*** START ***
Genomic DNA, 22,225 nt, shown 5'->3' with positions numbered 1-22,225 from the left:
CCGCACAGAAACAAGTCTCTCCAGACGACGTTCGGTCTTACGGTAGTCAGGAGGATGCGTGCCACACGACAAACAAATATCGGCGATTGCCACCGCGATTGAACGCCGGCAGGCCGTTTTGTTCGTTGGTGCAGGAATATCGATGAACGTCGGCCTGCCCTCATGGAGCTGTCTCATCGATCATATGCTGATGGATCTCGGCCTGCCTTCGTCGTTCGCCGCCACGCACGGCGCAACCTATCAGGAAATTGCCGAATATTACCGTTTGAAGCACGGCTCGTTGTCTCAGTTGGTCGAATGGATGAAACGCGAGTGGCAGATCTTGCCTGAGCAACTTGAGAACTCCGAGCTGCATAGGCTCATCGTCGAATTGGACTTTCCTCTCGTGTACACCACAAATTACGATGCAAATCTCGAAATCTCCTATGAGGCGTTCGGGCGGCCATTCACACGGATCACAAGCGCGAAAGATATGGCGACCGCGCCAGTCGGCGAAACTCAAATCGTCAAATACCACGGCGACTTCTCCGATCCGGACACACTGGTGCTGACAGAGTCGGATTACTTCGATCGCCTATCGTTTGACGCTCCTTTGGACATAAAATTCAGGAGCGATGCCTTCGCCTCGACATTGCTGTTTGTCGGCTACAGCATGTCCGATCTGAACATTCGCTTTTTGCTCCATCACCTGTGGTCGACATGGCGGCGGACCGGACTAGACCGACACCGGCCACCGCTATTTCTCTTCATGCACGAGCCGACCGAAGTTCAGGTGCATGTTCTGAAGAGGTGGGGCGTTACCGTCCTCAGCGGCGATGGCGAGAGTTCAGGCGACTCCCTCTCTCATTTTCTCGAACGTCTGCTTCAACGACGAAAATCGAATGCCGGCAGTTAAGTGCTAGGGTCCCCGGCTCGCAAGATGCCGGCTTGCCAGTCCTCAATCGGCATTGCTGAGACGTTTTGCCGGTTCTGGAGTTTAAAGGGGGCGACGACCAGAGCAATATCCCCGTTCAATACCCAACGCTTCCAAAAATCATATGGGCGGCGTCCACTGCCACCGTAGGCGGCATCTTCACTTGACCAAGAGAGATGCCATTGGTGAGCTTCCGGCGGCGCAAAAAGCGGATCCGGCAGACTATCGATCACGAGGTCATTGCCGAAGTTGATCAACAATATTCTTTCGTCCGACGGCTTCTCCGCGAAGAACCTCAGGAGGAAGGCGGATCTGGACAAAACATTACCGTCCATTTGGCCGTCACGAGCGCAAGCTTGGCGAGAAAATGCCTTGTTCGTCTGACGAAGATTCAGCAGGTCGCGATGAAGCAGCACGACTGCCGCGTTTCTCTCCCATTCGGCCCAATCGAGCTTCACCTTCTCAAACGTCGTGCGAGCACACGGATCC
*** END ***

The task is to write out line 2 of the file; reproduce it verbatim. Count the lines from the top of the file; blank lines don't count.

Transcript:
CCGCACAGAAACAAGTCTCTCCAGACGACGTTCGGTCTTACGGTAGTCAGGAGGATGCGTGCCACACGACAAACAAATATCGGCGATTGCCACCGCGATTGAACGCCGGCAGGCCGTTTTGTTCGTTGGTGCAGGAATATCGATGAACGTCGGCCTGCCCTCATGGAGCTGTCTCATCGATCATATGCTGATGGATCTCGGCCTGCCTTCGTCGTTCGCCGCCACGCACGGCGCAACCTATCAGGAAATTGCCGAATATTACCGTTTGAAGCACGGCTCGTTGTCTCAGTTGGTCGAATGGATGAAACGCGAGTGGCAGATCTTGCCTGAGCAACTTGAGAACTCCGAGCTGCATAGGCTCATCGTCGAATTGGACTTTCCTCTCGTGTACACCACAAATTACGATGCAAATCTCGAAATCTCCTATGAGGCGTTCGGGCGGCCATTCACACGGATCACAAGCGCGAAAGATATGGCGACCGCGCCAGTCGGCGAAACTCAAATCGTCAAATACCACGGCGACTTCTCCGATCCGGACACACTGGTGCTGACAGAGTCGGATTACTTCGATCGCCTATCGTTTGACGCTCCTTTGGACATAAAATTCAGGAGCGATGCCTTCGCCTCGACATTGCTGTTTGTCGGCTACAGCATGTCCGATCTGAACATTCGCTTTTTGCTCCATCACCTGTGGTCGACATGGCGGCGGACCGGACTAGACCGACACCGGCCACCGCTATTTCTCTTCATGCACGAGCCGACCGAAGTTCAGGTGCATGTTCTGAAGAGGTGGGGCGTTACCGTCCTCAGCGGCGATGGCGAGAGTTCAGGCGACTCCCTCTCTCATTTTCTCGAACGTCTGCTTCAACGACGAAAATCGAATGCCGGCAGTTAAGTGCTAGGGTCCCCGGCTCGCAAGATGCCGGCTTGCCAGTCCTCAATCGGCATTGCTGAGACGTTTTGCCGGTTCTGGAGTTTAAAGGGGGCGACGACCAGAGCAATATCCCCGTTCAATACCCAACGCTTCCAAAAATCATATGGGCGGCGTCCACTGCCACCGTAGGCGGCATCTTCACTTGACCAAGAGAGATGCCATTGGTGAGCTTCCGGCGGCGCAAAAAGCGGATCCGGCAGACTATCGATCACGAGGTCATTGCCGAAGTTGATCAACAATATTCTTTCGTCCGACGGCTTCTCCGCGAAGAACCTCAGGAGGAAGGCGGATCTGGACAAAACATTACCGTCCATTTGGCCGTCACGAGCGCAAGCTTGGCGAGAAAATGCCTTGTTCGTCTGACGAAGATTCAGCAGGTCGCGATGAAGCAGCACGACTGCCGCGTTTCTCTCCCATTCGGCCCAATCGAGCTTCACCTTCTCAAACGTCGTGCGAGCACACGGATCC